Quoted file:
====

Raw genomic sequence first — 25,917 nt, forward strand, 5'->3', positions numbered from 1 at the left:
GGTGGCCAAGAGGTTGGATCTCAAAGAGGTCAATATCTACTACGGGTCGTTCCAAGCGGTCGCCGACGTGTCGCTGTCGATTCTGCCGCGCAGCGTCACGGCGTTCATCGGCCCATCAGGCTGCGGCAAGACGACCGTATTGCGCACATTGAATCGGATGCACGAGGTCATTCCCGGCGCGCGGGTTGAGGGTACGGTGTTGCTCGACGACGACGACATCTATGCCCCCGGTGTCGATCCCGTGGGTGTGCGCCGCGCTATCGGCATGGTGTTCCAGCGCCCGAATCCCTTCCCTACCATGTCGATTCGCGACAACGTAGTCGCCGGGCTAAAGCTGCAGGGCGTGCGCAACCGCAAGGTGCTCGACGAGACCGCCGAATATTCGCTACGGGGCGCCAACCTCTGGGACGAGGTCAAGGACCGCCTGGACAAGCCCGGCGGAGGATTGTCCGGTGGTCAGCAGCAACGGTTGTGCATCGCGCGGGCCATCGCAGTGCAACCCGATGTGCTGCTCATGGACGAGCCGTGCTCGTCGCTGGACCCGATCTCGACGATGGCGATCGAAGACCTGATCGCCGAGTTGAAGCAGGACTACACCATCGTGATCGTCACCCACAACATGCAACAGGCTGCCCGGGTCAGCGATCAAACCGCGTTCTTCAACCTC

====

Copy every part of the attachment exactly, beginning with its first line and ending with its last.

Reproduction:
Raw genomic sequence first — 25,917 nt, forward strand, 5'->3', positions numbered from 1 at the left:
GGTGGCCAAGAGGTTGGATCTCAAAGAGGTCAATATCTACTACGGGTCGTTCCAAGCGGTCGCCGACGTGTCGCTGTCGATTCTGCCGCGCAGCGTCACGGCGTTCATCGGCCCATCAGGCTGCGGCAAGACGACCGTATTGCGCACATTGAATCGGATGCACGAGGTCATTCCCGGCGCGCGGGTTGAGGGTACGGTGTTGCTCGACGACGACGACATCTATGCCCCCGGTGTCGATCCCGTGGGTGTGCGCCGCGCTATCGGCATGGTGTTCCAGCGCCCGAATCCCTTCCCTACCATGTCGATTCGCGACAACGTAGTCGCCGGGCTAAAGCTGCAGGGCGTGCGCAACCGCAAGGTGCTCGACGAGACCGCCGAATATTCGCTACGGGGCGCCAACCTCTGGGACGAGGTCAAGGACCGCCTGGACAAGCCCGGCGGAGGATTGTCCGGTGGTCAGCAGCAACGGTTGTGCATCGCGCGGGCCATCGCAGTGCAACCCGATGTGCTGCTCATGGACGAGCCGTGCTCGTCGCTGGACCCGATCTCGACGATGGCGATCGAAGACCTGATCGCCGAGTTGAAGCAGGACTACACCATCGTGATCGTCACCCACAACATGCAACAGGCTGCCCGGGTCAGCGATCAAACCGCGTTCTTCAACCTC